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David Pettinicchio

Assistant Professor of Sociology, University of Toronto
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About David

Pettinicchio’s research focuses on the development of political constituencies and their ongoing interaction with political institutions. While it is often assumed that disadvantaged groups mobilize in order to pressure states to act (for instance, to pass certain policies), he focuses on the ways in which policies – often the product of political entrepreneurship – create opportunities for grassroots mobilization. In his work, he argues that the dynamic interplay between elites and so-called “outside” challengers best describes America’s disability rights revolution. The disability rights struggle in the United States highlights the fluid boundaries between insider and outsider and the ways in which these actors work around policy innovations. In related projects, Pettinicchio examines the impact of policymaking, implementation and judicial interpretation on employment and earnings outcomes among people with disabilities. That is, the context which make The Unites States a policy leader in disability rights on the one hand, but a laggard in desired outcomes, especially when it comes to improving the economic wellbeing among people with disabilities.

In the News

Opinion: "The Bipartisan Failure to Address Long-Term Home-Based Care for Disabled Americans," David Pettinicchio, The American Prospect, September 4, 2019.
Opinion: "Why Disabled Americans Remain Second-Class Citizens," David Pettinicchio, Washington Post, July 23, 2019.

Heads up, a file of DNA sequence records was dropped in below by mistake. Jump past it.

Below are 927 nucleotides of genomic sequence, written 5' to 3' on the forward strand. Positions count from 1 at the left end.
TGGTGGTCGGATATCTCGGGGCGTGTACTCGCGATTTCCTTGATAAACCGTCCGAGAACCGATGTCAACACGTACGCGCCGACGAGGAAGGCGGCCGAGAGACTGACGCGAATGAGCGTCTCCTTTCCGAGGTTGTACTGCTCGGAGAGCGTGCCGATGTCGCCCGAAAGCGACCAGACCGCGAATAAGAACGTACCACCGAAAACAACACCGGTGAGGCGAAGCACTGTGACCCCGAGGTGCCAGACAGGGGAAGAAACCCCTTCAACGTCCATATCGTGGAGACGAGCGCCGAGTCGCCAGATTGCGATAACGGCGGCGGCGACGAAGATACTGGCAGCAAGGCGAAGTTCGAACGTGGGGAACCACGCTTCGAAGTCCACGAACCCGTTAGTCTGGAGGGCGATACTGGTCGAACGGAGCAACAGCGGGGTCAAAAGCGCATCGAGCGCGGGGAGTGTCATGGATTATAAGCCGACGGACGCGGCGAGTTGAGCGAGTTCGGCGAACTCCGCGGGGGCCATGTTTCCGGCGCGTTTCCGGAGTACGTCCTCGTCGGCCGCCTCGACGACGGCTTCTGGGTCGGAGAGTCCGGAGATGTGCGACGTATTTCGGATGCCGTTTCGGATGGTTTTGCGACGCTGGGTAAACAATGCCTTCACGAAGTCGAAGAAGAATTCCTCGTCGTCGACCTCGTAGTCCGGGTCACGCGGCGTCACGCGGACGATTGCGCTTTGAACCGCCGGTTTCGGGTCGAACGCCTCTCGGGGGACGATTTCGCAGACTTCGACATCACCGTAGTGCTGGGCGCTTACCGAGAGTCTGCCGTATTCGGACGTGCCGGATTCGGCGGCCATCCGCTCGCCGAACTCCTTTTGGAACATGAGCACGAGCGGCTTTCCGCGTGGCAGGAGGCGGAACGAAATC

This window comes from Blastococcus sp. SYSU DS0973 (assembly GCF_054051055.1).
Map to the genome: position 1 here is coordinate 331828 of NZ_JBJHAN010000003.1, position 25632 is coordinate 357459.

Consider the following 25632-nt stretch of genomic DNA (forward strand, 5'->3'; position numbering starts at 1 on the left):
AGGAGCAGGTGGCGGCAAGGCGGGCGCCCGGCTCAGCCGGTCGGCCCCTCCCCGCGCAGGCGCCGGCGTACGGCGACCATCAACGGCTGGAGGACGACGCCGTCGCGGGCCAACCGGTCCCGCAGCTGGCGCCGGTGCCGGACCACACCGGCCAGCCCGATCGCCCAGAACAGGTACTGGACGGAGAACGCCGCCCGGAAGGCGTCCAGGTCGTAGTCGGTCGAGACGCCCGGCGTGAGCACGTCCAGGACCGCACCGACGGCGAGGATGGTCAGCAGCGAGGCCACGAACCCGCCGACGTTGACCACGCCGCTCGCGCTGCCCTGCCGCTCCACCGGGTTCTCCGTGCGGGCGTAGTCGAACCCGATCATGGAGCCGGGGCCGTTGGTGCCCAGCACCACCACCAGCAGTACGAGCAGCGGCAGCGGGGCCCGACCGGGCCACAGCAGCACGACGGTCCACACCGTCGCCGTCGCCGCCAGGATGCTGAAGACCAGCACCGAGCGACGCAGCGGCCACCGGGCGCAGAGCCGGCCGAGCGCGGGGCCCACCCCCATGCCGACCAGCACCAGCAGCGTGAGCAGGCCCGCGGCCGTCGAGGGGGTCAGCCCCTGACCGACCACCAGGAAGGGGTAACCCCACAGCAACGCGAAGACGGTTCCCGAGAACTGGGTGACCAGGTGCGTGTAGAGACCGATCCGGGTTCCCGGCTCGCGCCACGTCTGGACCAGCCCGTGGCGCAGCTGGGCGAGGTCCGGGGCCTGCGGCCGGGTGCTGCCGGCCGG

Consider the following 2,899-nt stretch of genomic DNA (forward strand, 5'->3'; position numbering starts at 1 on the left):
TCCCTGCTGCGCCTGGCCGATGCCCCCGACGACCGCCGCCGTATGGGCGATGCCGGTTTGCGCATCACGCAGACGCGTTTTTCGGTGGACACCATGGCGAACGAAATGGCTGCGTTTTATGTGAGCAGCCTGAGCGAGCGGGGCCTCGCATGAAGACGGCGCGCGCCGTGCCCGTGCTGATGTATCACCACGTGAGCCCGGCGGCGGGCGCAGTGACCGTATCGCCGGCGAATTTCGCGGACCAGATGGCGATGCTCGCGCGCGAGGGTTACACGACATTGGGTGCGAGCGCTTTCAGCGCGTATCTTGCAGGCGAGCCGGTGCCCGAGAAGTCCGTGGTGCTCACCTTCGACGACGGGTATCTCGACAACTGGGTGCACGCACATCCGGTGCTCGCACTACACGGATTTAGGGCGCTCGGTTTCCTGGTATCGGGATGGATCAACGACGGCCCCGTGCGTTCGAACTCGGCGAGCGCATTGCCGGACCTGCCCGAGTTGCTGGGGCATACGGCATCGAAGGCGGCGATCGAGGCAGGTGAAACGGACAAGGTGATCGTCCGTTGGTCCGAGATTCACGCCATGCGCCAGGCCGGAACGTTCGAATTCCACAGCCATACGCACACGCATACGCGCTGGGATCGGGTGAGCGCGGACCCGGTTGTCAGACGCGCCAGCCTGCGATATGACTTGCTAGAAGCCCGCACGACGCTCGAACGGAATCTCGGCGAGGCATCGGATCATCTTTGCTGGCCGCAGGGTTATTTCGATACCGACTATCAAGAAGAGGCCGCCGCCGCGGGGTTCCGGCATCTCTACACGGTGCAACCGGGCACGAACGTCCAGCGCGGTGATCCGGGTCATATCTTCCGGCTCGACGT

Opinion: "We Can’t Take Civil Rights Laws for Granted," David Pettinicchio, The Hill, July 26, 2018.
Opinion: "Twenty-Seven Years Later and Disability Rights are Still under Attack," David Pettinicchio, Huffington Post, July 24, 2017.
Opinion: "Disability and the Trump Administration — What's Next?," David Pettinicchio, The Hill, December 7, 2016.
Opinion: "Hillary Clinton’s America: 'The America I Know and Love'," David Pettinicchio (with Michelle Maroto), Huffington Post, October 17, 2016.
Opinion: "The Gay Rights Movement Could Take On the NRA and Actually Win," David Pettinicchio (with Jennifer Carlson), The Washington Post, June 17, 2016.
Opinion: "Clinton is Thinking Big on Disability," David Pettinicchio, Huffington Post, April 5, 2016.
Opinion: "Disability: A New Campaign Issue about Not-So-New Concerns," David Pettinicchio, Huffington Post, January 28, 2016.
Opinion: "Airlines versus People with Disabilities," David Pettinicchio, The Hill, October 29, 2015.
Opinion: "Disabled Americans are Worse Off in the Job Market than They were 25 Years Ago," David Pettinicchio, Talking Points Memo, July 29, 2015.
Opinion: "Did Canada Break a Promise to Its Disabled Citizens?," David Pettinicchio, Globe and Mail, July 28, 2015.
Opinion: "ADA Has Failed to Do Its Job," David Pettinicchio, Wisconsin Rapids Tribune, July 20, 2015.
Opinion: "How to Aid the ADA," David Pettinicchio, USA Today, July 19, 2015.
Research discussed by Nathan Hegedus, in "Bad Land," The Morning News, April 19, 2013.
Research discussed by Eric Michael Johnson, in "The Joker’s Wild: On the Ecology of Gun Violence in America," Scientific American Blog, July 26, 2012.


"Immigrant Political Participation in Europe: Comparing Different Forms of Political Action Across Groups" (with Robert de Vries). Comparative Sociology 16 (2017): 523-554.

Compares participation in different forms of political action between natives, immigrants and non-citizen immigrants using data from thirteen European countries across six waves of the European Social Survey. Highlights problems associated with previous categorizations of political action, and finds that when political action is disaggregated and relative participation between groups is examined, that immigrants' patterns of participation are not substantially different.